Egyptian gold stater

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Gold stater of Nectanebo II: reverse with hieroglyphs nfr-nb

The gold stater (Egyptian: nfr-nb, "Nefer-nub", meaning "fine gold") was the first coin ever minted in ancient Egypt, around 360 BCE during the reign of pharaoh Teos of the 30th Dynasty.

Under Teos[edit]

Teos introduced the gold stater in order to pay salaries of Greek mercenaries who were at his service.

  • Gold stater with the same weight of a Persian daric (around 8.42 grams), with an owl on the left, modelled after the Athenian model, and a papyrus on the right.
  • Gold stater as a tetradrachm, with an owl on the left and an olive branch on the right, with the Demotic writing "Teos... Pharaoh".

Under Nectanebo II[edit]

Teos' successor Nectanebo II kept this practice, though coining his personal gold staters.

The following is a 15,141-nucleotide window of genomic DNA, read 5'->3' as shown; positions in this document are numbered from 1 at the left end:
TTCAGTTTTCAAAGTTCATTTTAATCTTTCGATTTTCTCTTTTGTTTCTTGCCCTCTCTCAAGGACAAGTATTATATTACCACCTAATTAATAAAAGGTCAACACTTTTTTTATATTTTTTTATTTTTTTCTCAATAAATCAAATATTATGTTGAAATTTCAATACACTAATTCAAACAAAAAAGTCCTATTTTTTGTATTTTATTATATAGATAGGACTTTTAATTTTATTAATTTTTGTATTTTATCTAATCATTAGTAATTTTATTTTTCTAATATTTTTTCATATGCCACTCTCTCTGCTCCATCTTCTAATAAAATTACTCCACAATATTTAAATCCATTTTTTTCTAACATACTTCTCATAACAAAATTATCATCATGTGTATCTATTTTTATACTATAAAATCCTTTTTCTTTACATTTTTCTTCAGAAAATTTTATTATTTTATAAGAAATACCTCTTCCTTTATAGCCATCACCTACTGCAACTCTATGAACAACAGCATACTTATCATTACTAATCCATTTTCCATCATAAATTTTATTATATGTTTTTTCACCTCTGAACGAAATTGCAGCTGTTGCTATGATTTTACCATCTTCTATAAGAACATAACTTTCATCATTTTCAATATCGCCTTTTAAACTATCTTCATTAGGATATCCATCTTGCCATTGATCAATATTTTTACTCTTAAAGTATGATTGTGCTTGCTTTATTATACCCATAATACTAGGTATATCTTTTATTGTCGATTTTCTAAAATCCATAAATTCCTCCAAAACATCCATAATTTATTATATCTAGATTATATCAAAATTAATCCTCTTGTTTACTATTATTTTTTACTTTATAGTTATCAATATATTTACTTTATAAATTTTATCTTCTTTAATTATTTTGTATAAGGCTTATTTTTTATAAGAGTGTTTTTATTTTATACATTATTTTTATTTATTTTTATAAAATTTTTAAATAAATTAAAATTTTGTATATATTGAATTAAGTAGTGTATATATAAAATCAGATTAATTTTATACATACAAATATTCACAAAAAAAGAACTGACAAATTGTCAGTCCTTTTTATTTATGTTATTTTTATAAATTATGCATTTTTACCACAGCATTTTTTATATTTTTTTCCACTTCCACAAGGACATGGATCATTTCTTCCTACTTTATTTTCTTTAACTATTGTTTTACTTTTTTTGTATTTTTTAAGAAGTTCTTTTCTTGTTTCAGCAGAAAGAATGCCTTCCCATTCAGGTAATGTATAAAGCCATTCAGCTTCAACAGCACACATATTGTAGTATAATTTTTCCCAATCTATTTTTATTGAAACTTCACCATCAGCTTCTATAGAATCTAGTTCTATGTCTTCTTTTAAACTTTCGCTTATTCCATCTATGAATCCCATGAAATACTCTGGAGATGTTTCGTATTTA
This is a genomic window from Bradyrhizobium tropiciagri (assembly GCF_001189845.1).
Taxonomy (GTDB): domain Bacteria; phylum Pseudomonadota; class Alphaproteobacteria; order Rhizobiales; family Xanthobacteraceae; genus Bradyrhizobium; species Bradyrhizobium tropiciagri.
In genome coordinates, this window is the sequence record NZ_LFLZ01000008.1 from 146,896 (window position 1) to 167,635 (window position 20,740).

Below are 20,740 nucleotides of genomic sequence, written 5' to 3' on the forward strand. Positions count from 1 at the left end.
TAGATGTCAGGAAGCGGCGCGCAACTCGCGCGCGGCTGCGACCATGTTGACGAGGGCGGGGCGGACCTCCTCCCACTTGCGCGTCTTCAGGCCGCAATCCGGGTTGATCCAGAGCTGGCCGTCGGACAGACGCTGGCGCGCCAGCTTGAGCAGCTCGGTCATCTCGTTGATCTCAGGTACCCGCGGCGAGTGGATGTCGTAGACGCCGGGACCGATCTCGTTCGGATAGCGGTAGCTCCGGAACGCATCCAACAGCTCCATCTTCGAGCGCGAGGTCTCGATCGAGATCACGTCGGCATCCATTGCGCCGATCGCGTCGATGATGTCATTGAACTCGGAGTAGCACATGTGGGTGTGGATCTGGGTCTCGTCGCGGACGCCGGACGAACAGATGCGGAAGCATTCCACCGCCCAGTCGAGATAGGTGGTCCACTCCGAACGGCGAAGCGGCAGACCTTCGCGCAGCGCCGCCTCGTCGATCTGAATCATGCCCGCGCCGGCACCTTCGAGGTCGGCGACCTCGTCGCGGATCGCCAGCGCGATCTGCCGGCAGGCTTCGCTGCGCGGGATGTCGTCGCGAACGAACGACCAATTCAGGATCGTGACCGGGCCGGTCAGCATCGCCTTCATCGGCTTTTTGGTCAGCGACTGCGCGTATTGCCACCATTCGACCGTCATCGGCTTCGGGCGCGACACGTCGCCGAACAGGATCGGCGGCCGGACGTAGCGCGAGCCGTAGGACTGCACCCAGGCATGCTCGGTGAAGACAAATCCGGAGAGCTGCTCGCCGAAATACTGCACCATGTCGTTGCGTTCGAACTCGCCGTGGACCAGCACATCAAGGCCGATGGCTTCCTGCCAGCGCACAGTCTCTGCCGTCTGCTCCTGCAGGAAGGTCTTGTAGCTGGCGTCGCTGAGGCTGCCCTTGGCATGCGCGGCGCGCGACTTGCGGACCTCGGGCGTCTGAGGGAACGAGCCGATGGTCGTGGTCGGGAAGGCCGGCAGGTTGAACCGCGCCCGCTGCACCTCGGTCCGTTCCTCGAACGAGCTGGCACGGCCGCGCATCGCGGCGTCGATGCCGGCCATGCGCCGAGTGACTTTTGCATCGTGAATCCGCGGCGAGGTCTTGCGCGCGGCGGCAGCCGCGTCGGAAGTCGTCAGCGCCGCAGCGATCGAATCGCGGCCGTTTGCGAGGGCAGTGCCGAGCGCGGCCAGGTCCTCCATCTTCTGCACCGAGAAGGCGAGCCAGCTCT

• Gold stater as a daric (about 8.42 grams), obverse with a prancing horse on the right,[1] reverse with the hieroglyphs nfr-nb.
  • Small gold stater (about 2.56 grams, diameter 14-15mm), with a probable picture of a leaping gazelle. Its attribution to Nectanebo II, however, is not confirmed.

See also[edit]

Sources[edit]

  1. ^ Schulz, Seidel, 1998. Egypt: The World of the Pharaohs, Editors, Regine Schulz, Matthias Seidel, Konemann Verlagsgesellschaft mbH, Cologne, English translation version. p. 370. (obverse, reverse) (hardcover, ISBN 3-89508-913-3)
  • Ernst Gölitzer, Entstehung und Entwicklung des alexandrinischen Münzwesens von 30 v. Chr. bis zum Ende der julisch-claudischen Dynastie. Akademie-Verlag, Berlin 2004, ISBN 3-05-004089-0, p. 6.

External links[edit]